Sapient enters Canadian IT service market

IT outsourcing shop Sapient Corp. has expanded into the Canadian market, laying roots with an office in Toronto. The firm feels its offering of fixed prices for IT projects sets it apart from a space filled with larger competitors such as IBM Global Services and Electronic Data Systems Corp.

According to Jerry Greenberg, co-chair and co-CEO with Sapient, the firm is committed to completing a project on time, to exact specifications, for the agreed-upon price. Solutions can be created quickly by utilising its employees from various time zones to create a round-the-clock development and implementation cycle, he added.

The Cambridge, Mass.-based outfit has been in operation since 1991, when Greenberg and Stuart Moore formed it with the focus on providing business and technology consulting with a different approach. Sapient also has offices across the U.S., as well as in Europe and Asia.

Canadian client Union Gas is sold on these two principles since it began its working partnership with Sapient in August 1999, stated Wayne Andrews, Chatham, Ont.-based manager of customer support for Union Gas.

“They (Sapient) make a promise, once they fix a price and fix a term, then they manage all the risk around that,” Andrews explained. “That gives me great comfort, because I had to testify before a regulatory tribunal (Ontario Energy Board), and so I was able to do this with a great deal of comfort, saying this project will cost this much money and nothing more, and that’s a tremendous, tremendous advantage to us.”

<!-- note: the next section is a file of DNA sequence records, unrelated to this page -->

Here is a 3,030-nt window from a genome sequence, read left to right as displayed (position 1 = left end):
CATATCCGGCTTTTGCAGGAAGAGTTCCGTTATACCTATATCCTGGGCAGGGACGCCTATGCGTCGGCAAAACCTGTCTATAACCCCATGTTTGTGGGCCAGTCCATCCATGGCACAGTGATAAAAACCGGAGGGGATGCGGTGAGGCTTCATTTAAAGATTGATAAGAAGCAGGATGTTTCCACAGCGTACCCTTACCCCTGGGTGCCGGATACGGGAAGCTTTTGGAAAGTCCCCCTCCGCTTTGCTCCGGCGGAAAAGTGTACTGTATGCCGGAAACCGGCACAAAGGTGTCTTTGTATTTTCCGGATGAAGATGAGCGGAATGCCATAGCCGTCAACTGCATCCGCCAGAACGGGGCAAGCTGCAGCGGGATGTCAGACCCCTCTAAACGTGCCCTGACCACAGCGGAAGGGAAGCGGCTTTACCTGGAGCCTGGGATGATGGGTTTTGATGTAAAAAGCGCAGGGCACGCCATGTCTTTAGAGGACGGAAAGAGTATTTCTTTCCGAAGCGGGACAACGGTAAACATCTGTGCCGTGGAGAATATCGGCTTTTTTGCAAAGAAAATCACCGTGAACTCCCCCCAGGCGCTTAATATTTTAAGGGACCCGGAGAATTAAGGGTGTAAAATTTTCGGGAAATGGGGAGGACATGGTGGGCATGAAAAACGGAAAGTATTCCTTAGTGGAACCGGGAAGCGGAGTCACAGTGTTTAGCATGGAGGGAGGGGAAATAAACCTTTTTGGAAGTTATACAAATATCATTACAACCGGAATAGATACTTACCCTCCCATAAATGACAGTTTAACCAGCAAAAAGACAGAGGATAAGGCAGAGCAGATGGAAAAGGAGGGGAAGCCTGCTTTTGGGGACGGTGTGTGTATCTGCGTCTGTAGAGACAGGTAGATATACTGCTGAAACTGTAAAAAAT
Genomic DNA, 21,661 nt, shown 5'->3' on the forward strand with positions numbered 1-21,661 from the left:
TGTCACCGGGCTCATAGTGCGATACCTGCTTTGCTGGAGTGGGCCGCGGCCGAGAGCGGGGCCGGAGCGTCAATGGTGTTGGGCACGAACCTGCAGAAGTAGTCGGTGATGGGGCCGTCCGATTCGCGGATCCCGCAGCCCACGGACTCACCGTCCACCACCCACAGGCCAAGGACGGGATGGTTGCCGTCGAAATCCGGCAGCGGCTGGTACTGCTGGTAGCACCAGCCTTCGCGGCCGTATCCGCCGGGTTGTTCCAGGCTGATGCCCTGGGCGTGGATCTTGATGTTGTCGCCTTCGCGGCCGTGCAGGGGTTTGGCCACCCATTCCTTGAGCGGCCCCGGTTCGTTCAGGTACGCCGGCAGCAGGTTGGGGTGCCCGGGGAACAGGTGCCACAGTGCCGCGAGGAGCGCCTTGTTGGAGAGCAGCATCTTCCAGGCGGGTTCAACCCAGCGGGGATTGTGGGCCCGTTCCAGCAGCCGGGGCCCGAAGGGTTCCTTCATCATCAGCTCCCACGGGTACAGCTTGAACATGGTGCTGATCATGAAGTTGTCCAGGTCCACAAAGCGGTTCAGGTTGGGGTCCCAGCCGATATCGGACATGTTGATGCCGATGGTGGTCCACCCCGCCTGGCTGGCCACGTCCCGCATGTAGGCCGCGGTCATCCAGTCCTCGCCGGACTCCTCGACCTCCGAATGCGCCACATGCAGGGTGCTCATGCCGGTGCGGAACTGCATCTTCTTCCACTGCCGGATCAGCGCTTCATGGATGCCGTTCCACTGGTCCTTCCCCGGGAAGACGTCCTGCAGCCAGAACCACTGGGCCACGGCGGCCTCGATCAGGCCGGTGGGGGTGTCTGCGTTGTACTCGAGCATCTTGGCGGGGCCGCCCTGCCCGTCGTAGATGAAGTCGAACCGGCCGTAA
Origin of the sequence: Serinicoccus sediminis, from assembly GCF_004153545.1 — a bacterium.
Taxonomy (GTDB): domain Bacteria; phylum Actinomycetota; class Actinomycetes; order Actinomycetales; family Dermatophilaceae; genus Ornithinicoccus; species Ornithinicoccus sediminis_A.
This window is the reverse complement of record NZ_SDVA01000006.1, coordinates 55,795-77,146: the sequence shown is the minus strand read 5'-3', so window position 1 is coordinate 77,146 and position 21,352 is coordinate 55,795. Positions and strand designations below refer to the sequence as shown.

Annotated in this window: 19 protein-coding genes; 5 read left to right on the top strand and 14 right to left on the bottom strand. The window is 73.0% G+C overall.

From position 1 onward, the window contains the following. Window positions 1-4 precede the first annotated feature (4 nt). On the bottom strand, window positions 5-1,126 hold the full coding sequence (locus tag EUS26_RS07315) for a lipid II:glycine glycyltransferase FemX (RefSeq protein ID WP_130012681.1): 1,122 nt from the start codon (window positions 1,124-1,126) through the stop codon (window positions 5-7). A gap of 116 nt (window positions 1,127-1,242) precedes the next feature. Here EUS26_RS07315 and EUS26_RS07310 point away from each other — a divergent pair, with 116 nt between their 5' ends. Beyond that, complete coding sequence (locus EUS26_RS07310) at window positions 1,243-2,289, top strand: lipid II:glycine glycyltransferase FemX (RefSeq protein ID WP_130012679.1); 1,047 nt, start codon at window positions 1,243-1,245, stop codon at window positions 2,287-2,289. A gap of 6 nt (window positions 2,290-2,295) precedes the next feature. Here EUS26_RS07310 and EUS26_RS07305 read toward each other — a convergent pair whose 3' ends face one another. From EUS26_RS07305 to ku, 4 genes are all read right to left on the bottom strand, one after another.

The working relationship began after Union Gas decided to create an e-business solution to improve customer service, Andrews said. Sapient was recommended by Atlanta Gas Light Co. in Georgia, who praised its work in assisting them adjust to retail gas deregulation.

“The history of large-scale IT projects is littered with cost overruns, budget overruns and systems that don’t necessarily work the way you thought they were going to work,” Andrews said. “But we’ve managed to deliver some very sophisticated and powerful customer-facing applications, and our customers just love the fact we work with them, and Sapient was very instrumental in facilitating that.”

Union Gas was “a driving force” in bringing the company to Canada. The new Canadian office will help Union Gas to save on travel costs. During its first project with Sapient, Union employees had to travel to the company’s head office in Cambridge; for the second project employees travelled to both Atlanta and Boston, Andrews said.

“It’s going to represent a really nice cost savings, in terms of working with them in Toronto,” he said. “It’s now convenient for them to come to Chatham, being only three hours away.”

The utility’s latest project was just completed to streamline its direct purchase operations and improve service to retail energy marketers. Called Unionline for Direct Purchase, the new system gives Union’s customers the opportunity to self-initiate transactions and provides 24/7 access.

The business approach for Sapient is to target enterprise in the energy and financial sectors, said Dennis Giokas, Toronto-based vice-president and managing director of Sapient Canada Inc. Financial services businesses have historically represented about 40 per cent of the corporation’s revenues, according to Greenberg.

Some of Sapient’s other Canadian clients include Canadian Imperial Bank of Commerce (CIBC), Royal Bank of Canada, Scotiabank and Enbridge Consumers Gas.

Giokas says the Canadian market trends he has observed include systems integration, specifically with legacy systems and unlocking their business value, as well as using the Internet as another presentation layer.